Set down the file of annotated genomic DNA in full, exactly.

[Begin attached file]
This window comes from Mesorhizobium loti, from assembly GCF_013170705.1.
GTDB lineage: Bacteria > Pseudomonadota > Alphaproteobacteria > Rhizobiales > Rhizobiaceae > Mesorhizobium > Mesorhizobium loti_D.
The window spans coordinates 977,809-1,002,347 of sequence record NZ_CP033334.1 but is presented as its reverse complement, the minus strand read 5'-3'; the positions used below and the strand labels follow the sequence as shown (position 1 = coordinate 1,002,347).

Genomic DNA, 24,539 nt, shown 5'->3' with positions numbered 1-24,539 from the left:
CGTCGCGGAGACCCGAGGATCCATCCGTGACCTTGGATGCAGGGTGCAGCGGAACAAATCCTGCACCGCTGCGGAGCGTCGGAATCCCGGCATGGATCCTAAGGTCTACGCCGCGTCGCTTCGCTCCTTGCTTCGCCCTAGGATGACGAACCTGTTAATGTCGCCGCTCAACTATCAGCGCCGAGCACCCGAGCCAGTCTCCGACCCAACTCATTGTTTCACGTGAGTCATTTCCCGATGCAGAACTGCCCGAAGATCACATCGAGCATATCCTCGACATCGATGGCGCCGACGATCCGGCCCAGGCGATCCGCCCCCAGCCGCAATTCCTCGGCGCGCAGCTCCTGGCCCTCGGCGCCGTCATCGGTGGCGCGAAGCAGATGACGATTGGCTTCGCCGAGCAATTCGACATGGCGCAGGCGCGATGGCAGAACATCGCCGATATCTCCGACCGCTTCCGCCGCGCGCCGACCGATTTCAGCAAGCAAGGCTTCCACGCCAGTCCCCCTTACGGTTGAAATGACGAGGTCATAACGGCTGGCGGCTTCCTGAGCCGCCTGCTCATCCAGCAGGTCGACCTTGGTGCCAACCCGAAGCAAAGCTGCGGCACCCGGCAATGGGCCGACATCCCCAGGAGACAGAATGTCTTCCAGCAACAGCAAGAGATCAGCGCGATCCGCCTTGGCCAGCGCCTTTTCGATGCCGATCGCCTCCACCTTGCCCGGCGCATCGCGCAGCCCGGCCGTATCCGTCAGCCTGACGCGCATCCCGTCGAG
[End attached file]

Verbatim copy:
This window comes from Mesorhizobium loti, from assembly GCF_013170705.1.
GTDB lineage: Bacteria > Pseudomonadota > Alphaproteobacteria > Rhizobiales > Rhizobiaceae > Mesorhizobium > Mesorhizobium loti_D.
The window spans coordinates 977,809-1,002,347 of sequence record NZ_CP033334.1 but is presented as its reverse complement, the minus strand read 5'-3'; the positions used below and the strand labels follow the sequence as shown (position 1 = coordinate 1,002,347).

Genomic DNA, 24,539 nt, shown 5'->3' with positions numbered 1-24,539 from the left:
CGTCGCGGAGACCCGAGGATCCATCCGTGACCTTGGATGCAGGGTGCAGCGGAACAAATCCTGCACCGCTGCGGAGCGTCGGAATCCCGGCATGGATCCTAAGGTCTACGCCGCGTCGCTTCGCTCCTTGCTTCGCCCTAGGATGACGAACCTGTTAATGTCGCCGCTCAACTATCAGCGCCGAGCACCCGAGCCAGTCTCCGACCCAACTCATTGTTTCACGTGAGTCATTTCCCGATGCAGAACTGCCCGAAGATCACATCGAGCATATCCTCGACATCGATGGCGCCGACGATCCGGCCCAGGCGATCCGCCCCCAGCCGCAATTCCTCGGCGCGCAGCTCCTGGCCCTCGGCGCCGTCATCGGTGGCGCGAAGCAGATGACGATTGGCTTCGCCGAGCAATTCGACATGGCGCAGGCGCGATGGCAGAACATCGCCGATATCTCCGACCGCTTCCGCCGCGCGCCGACCGATTTCAGCAAGCAAGGCTTCCACGCCAGTCCCCCTTACGGTTGAAATGACGAGGTCATAACGGCTGGCGGCTTCCTGAGCCGCCTGCTCATCCAGCAGGTCGACCTTGGTGCCAACCCGAAGCAAAGCTGCGGCACCCGGCAATGGGCCGACATCCCCAGGAGACAGAATGTCTTCCAGCAACAGCAAGAGATCAGCGCGATCCGCCTTGGCCAGCGCCTTTTCGATGCCGATCGCCTCCACCTTGCCCGGCGCATCGCGCAGCCCGGCCGTATCCGTCAGCCTGACGCGCATCCCGTCGAG